Study for Santur (ongoing) 
Santur, sitar and electronics
In collaboration with Pooyan Nassehpoor, Chen Pei-yuan, Pei-ling Huang and Sebastian Blàha

Study for Santur is an ongoing performance project that preserves classical Persian music (Radif), and specifically, improvisational music of the instrument with the same name. The santur, or the Persian dulcimer, is a trapezoidal string instrument that is in the Persian music repertoire and can be connected to similar instruments both in Europe as well as East Asia.Through computer music, as well as working with traditional players, the project is rooted in research and digital reproduction of the instrument that draws similarities to the oral traditions of how the instrument is passed down over time.
The piece was initially performed with players that ranged from computer programmers to ethnomusicologist who are connected to the instrument with their respective backgrounds. In this performance, each musician started by exploring their instrument, and through a slow build up, the frequencies of the traditional and electronic instruments met in the frequency range of the santur. Additionally, live sampling in the space rendered the attack, sustain and decay of the instruments into an indistinguishable drone.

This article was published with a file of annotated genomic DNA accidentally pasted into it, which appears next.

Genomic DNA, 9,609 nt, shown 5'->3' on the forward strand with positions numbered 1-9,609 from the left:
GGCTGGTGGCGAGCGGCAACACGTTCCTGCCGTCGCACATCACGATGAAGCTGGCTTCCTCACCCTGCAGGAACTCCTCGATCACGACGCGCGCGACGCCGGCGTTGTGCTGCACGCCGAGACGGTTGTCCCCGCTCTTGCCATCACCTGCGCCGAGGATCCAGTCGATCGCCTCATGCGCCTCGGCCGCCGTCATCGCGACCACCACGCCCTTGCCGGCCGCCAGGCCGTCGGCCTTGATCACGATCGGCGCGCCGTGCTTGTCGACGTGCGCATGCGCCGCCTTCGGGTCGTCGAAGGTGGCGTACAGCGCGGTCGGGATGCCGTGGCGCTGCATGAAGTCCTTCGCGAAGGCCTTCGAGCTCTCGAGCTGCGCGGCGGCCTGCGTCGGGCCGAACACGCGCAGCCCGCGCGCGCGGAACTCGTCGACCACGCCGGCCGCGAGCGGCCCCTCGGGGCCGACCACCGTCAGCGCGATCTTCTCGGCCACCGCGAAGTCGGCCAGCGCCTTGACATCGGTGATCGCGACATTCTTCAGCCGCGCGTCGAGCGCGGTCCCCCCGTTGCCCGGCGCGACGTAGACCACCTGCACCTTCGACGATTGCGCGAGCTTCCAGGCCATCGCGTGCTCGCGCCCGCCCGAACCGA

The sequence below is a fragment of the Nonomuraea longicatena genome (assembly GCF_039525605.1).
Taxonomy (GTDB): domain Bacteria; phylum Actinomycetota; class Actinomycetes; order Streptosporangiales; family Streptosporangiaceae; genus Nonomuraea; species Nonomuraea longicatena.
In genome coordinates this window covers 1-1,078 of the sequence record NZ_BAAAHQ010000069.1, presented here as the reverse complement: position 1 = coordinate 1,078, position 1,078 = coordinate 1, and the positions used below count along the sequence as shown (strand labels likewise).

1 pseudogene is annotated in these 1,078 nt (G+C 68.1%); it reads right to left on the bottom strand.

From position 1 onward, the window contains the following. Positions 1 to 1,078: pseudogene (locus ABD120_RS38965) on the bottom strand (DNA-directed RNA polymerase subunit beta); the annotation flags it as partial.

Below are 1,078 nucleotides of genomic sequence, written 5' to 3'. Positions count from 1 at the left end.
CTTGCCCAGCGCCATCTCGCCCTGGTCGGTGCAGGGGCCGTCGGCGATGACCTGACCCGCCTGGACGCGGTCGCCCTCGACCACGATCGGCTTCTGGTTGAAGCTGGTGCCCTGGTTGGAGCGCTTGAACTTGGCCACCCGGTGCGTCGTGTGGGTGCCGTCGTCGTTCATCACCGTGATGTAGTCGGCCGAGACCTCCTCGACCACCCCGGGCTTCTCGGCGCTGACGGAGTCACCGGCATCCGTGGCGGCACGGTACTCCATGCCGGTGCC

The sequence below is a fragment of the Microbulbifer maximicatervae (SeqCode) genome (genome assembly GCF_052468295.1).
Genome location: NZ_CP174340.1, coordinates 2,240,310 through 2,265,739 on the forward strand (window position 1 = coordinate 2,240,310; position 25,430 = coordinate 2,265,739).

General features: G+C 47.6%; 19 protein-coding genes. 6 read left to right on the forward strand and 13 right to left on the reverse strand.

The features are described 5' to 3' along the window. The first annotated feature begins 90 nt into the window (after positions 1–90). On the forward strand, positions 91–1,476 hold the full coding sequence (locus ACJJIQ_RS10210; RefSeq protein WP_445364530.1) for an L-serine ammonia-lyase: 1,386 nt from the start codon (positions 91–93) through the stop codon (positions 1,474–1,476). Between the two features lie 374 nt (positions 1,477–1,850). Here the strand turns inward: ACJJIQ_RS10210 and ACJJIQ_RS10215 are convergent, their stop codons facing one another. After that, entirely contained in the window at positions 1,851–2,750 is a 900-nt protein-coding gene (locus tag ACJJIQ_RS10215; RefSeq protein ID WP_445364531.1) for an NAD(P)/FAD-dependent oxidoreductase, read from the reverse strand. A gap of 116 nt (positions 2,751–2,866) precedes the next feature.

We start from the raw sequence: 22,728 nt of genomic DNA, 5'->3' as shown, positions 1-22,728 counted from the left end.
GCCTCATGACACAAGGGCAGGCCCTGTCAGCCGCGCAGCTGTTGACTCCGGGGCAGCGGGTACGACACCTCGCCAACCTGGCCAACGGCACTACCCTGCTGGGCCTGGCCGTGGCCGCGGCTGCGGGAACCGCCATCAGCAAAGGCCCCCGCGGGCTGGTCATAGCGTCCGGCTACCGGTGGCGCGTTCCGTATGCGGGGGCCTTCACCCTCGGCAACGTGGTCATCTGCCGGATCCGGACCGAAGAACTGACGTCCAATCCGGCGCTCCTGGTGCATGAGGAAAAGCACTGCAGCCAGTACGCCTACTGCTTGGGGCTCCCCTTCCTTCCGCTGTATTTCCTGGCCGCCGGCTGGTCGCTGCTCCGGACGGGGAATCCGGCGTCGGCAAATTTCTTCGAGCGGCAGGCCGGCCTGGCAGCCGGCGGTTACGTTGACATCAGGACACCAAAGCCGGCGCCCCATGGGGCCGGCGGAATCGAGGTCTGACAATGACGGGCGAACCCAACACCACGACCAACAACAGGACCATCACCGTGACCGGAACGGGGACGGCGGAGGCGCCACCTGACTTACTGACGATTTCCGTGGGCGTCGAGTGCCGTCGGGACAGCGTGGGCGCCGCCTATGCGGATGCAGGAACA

Currently, the project approaches the previous knowledge of the instrument, while looking at the more personal aspect of how it is taught between instructor (Ostad) and pupil. Persian music is traditionally passed down in a method called “sineh be sineh”, or chest to chest. The project mimics this in the digital diaspora where Iranians are globally dispersed. In the past 6 months, laptop lessons over Skype between Milad Mozari (Chicago) and Pooyan Nassehpoor (Dusseldorf) were conducted. The two recently performed at the Hong Kong Art Centre, where Milad was present and Mr. Nassehpoor performed remotely from Dusseldorf. The project in this remote yet personal method of communication hopes to continue a creative channel for preservation of the music.

Selected Images: 

© Milad H. Mozari , 2018